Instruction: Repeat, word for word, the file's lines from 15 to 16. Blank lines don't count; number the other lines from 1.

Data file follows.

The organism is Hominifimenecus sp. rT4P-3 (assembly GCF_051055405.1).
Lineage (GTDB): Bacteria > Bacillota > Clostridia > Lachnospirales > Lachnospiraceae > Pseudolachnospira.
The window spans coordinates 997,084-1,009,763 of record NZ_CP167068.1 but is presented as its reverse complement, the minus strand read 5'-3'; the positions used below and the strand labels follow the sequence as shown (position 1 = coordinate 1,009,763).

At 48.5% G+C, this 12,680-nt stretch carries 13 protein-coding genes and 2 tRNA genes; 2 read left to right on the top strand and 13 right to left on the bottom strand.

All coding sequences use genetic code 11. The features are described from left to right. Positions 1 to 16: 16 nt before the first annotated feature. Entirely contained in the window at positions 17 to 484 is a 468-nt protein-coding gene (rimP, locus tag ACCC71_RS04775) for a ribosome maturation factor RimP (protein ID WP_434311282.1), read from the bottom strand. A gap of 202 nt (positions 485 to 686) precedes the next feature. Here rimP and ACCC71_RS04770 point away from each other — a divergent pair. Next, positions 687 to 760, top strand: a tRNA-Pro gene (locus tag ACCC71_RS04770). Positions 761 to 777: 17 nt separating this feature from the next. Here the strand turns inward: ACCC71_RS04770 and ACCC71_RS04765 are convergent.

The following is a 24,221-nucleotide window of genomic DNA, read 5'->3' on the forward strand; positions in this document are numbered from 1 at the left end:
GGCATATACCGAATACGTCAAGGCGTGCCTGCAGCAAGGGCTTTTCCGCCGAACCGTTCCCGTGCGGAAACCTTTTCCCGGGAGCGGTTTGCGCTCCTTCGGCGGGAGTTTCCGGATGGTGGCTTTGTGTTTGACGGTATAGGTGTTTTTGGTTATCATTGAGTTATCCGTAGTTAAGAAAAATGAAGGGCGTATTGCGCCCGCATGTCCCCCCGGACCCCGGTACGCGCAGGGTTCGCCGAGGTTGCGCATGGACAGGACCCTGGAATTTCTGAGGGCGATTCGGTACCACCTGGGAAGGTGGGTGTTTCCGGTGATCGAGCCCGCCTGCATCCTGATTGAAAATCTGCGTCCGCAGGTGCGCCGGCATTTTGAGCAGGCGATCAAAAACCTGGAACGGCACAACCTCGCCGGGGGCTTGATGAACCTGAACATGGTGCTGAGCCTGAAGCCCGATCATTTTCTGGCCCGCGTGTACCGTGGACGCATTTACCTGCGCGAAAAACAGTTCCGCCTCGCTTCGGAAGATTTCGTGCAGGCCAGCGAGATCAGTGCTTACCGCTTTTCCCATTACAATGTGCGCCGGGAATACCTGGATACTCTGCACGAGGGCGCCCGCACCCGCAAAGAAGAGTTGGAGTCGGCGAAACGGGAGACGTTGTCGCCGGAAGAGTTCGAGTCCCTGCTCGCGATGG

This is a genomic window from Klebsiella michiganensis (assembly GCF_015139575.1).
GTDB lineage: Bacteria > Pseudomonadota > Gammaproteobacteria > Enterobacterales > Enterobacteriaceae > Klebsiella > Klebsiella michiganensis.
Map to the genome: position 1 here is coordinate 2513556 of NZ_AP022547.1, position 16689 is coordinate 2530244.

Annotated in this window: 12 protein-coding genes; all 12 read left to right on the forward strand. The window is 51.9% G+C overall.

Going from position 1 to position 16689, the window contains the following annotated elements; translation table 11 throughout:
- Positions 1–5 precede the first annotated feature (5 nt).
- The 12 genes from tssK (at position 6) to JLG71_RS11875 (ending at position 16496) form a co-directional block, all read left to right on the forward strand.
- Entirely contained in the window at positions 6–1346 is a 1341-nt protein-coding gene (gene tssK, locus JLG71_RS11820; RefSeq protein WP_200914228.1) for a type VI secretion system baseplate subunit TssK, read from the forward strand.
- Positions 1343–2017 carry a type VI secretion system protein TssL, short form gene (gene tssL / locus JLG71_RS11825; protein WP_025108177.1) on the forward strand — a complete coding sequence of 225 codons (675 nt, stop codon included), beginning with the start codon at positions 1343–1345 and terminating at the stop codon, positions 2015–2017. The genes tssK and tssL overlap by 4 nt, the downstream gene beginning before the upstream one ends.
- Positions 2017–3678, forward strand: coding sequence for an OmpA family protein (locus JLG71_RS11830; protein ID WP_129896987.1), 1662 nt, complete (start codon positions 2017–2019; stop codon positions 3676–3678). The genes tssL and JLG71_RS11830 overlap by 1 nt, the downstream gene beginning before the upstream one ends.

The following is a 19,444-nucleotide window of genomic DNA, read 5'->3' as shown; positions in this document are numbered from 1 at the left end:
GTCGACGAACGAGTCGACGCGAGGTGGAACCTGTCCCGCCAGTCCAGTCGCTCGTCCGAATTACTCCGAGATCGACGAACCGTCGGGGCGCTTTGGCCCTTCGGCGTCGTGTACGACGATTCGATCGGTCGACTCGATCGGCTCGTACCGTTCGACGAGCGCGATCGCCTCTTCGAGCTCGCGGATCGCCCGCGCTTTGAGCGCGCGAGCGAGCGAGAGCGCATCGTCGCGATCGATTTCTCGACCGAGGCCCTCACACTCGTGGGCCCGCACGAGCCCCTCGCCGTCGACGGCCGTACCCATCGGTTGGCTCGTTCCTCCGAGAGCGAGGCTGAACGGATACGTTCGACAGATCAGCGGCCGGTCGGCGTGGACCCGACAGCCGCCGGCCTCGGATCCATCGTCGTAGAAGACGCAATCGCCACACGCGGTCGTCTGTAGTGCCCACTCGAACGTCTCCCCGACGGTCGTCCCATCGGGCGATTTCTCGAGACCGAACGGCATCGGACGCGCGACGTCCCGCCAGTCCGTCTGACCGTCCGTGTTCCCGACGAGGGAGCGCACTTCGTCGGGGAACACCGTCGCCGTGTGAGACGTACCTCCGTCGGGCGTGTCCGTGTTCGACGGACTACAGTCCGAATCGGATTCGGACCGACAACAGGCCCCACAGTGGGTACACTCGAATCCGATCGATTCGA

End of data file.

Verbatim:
- Entirely contained in the window at positions 6–1346 is a 1341-nt protein-coding gene (gene tssK, locus JLG71_RS11820; RefSeq protein WP_200914228.1) for a type VI secretion system baseplate subunit TssK, read from the forward strand.
- Positions 1343–2017 carry a type VI secretion system protein TssL, short form gene (gene tssL / locus JLG71_RS11825; protein WP_025108177.1) on the forward strand — a complete coding sequence of 225 codons (675 nt, stop codon included), beginning with the start codon at positions 1343–1345 and terminating at the stop codon, positions 2015–2017. The genes tssK and tssL overlap by 4 nt, the downstream gene beginning before the upstream one ends.